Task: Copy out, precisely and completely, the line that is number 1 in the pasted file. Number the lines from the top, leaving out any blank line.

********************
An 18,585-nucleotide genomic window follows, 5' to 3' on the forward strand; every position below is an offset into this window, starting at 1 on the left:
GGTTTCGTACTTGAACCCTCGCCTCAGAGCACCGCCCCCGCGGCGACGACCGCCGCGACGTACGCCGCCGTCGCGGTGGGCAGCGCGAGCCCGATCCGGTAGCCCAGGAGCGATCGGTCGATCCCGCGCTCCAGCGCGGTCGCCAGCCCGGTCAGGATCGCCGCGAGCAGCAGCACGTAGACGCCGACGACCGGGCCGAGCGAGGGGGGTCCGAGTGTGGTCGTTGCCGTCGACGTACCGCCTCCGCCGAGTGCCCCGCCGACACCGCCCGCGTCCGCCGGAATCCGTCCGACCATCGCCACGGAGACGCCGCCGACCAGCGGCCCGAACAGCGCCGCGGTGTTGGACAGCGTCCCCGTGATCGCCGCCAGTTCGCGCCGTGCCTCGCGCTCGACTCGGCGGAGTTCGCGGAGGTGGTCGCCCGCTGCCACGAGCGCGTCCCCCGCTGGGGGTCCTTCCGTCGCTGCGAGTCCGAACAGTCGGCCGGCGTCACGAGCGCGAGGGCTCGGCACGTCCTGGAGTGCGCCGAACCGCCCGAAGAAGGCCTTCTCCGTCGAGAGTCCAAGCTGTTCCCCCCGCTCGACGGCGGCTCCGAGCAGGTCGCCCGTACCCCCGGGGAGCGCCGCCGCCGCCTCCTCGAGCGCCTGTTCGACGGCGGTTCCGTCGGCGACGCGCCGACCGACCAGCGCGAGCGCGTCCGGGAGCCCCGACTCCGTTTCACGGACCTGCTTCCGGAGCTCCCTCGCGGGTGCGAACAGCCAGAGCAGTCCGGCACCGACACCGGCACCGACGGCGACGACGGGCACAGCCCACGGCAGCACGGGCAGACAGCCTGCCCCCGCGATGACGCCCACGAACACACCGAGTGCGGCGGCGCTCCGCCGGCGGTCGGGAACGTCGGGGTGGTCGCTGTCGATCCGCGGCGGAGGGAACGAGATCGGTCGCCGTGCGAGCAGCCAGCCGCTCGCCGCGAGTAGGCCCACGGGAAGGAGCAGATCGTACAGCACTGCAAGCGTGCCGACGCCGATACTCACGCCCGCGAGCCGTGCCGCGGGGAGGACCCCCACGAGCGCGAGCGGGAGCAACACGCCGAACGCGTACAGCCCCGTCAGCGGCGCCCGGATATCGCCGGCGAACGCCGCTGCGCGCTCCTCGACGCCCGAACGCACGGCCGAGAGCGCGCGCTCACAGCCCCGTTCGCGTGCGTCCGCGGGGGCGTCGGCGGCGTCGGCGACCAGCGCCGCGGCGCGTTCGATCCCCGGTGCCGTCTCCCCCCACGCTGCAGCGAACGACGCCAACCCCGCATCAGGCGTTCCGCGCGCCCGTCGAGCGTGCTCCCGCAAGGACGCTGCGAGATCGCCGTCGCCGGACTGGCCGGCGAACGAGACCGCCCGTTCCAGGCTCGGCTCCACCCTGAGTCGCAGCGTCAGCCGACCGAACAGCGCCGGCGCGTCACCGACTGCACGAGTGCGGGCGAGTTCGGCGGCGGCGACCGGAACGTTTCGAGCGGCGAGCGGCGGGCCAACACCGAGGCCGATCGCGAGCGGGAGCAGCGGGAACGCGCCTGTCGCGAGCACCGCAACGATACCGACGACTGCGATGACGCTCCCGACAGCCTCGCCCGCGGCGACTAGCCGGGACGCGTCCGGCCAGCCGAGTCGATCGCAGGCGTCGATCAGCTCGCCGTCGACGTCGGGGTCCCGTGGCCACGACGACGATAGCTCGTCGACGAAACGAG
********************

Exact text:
An 18,585-nucleotide genomic window follows, 5' to 3' on the forward strand; every position below is an offset into this window, starting at 1 on the left: